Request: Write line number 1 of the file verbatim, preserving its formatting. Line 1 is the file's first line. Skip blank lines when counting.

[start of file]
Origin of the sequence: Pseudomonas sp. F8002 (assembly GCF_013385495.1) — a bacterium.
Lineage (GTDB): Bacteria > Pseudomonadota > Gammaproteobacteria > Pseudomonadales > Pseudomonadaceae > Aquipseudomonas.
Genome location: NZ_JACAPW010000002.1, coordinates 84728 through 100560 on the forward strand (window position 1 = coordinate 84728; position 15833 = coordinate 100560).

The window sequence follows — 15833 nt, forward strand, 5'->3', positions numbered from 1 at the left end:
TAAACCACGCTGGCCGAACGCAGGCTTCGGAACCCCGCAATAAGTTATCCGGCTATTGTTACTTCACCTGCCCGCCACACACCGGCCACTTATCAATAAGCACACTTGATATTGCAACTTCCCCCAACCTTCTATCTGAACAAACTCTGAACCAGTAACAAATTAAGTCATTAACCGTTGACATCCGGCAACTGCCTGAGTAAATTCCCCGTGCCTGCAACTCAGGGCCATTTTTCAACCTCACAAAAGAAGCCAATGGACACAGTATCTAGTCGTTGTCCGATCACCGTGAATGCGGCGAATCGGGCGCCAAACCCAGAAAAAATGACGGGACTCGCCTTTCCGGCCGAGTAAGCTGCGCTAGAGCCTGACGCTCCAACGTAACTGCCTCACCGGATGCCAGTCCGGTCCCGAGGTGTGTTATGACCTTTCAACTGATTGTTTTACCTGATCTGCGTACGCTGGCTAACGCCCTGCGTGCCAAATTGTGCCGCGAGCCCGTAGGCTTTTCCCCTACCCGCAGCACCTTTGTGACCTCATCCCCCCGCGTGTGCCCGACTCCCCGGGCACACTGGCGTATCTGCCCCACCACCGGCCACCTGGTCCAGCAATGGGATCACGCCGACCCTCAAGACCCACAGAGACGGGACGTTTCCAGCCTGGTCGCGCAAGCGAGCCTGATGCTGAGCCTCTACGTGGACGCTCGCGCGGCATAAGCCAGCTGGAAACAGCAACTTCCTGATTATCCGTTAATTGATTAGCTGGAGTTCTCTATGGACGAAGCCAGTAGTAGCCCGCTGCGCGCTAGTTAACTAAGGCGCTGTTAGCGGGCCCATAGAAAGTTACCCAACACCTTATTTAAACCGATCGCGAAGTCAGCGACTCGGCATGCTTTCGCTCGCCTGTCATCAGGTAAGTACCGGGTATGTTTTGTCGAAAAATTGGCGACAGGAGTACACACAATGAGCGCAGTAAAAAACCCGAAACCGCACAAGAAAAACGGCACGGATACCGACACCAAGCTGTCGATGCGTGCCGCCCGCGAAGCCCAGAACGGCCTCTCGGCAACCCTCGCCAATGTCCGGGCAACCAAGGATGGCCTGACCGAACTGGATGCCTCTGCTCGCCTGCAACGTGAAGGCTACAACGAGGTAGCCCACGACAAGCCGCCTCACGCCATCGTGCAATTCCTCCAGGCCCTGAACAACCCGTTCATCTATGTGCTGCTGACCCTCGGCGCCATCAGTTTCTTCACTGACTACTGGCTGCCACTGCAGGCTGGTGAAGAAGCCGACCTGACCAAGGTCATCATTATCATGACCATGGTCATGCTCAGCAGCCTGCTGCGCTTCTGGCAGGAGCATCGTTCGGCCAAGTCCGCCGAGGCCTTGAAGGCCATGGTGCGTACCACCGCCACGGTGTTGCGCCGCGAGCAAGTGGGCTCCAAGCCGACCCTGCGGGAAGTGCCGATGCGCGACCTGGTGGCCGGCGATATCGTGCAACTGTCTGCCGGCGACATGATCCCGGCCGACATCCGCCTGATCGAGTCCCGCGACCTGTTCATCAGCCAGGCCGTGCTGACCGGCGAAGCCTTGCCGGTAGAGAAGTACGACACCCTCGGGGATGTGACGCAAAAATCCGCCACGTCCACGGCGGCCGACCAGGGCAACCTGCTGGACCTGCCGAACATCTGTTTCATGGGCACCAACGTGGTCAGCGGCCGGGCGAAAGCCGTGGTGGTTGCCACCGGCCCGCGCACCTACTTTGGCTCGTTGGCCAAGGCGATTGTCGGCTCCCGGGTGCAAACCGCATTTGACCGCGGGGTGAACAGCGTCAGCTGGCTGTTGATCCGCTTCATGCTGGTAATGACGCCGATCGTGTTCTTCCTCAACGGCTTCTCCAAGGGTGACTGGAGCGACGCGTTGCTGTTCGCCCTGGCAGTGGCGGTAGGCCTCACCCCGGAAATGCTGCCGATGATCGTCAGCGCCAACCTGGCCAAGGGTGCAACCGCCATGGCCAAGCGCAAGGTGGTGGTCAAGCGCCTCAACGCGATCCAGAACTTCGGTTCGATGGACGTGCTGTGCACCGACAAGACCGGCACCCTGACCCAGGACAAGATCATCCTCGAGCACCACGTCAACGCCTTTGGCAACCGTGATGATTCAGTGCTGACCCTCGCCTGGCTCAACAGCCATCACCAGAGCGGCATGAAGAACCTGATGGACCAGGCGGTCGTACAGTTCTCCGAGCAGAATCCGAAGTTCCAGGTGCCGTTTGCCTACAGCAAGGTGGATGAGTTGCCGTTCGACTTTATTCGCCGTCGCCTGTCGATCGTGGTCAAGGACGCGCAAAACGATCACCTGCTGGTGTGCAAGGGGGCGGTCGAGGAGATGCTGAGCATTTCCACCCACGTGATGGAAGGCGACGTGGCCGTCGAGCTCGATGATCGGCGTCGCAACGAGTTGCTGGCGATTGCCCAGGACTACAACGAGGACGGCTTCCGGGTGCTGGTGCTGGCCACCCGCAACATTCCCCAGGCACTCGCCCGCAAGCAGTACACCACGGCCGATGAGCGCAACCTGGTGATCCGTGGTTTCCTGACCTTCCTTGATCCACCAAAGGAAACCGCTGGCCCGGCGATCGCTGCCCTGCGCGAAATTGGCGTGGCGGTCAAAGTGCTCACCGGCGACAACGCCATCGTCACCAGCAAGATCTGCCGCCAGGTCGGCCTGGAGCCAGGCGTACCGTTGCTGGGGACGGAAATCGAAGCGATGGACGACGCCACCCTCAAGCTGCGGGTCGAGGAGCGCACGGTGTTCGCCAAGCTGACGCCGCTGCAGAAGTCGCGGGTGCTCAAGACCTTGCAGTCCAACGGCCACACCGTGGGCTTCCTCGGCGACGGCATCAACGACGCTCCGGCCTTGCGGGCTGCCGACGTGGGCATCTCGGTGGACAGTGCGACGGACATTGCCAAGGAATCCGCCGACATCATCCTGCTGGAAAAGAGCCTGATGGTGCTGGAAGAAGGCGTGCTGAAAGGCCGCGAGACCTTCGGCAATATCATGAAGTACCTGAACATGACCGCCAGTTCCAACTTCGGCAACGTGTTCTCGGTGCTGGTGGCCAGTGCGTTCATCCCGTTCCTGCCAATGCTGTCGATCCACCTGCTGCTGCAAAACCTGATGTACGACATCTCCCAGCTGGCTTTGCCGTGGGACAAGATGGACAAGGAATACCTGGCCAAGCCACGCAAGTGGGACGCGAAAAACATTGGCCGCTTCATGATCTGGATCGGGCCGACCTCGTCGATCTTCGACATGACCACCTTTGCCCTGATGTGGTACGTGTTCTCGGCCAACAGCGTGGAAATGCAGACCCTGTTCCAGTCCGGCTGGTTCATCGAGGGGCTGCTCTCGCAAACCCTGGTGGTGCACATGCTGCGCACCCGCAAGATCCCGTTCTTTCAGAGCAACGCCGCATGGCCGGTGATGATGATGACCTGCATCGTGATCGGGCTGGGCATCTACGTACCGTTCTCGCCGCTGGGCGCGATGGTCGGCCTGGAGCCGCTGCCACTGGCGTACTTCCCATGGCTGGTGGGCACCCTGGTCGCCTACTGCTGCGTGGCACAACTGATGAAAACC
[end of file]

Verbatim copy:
Origin of the sequence: Pseudomonas sp. F8002 (assembly GCF_013385495.1) — a bacterium.